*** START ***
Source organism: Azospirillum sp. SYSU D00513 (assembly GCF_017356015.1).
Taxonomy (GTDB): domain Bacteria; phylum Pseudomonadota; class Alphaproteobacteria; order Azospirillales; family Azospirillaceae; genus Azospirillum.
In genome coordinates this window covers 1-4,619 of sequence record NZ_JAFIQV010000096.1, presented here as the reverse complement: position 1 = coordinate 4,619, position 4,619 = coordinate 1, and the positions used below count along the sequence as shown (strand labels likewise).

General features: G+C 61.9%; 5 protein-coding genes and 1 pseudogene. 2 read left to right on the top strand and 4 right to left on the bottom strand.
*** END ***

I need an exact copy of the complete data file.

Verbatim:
Source organism: Azospirillum sp. SYSU D00513 (assembly GCF_017356015.1).
Taxonomy (GTDB): domain Bacteria; phylum Pseudomonadota; class Alphaproteobacteria; order Azospirillales; family Azospirillaceae; genus Azospirillum.
In genome coordinates this window covers 1-4,619 of sequence record NZ_JAFIQV010000096.1, presented here as the reverse complement: position 1 = coordinate 4,619, position 4,619 = coordinate 1, and the positions used below count along the sequence as shown (strand labels likewise).

General features: G+C 61.9%; 5 protein-coding genes and 1 pseudogene. 2 read left to right on the top strand and 4 right to left on the bottom strand.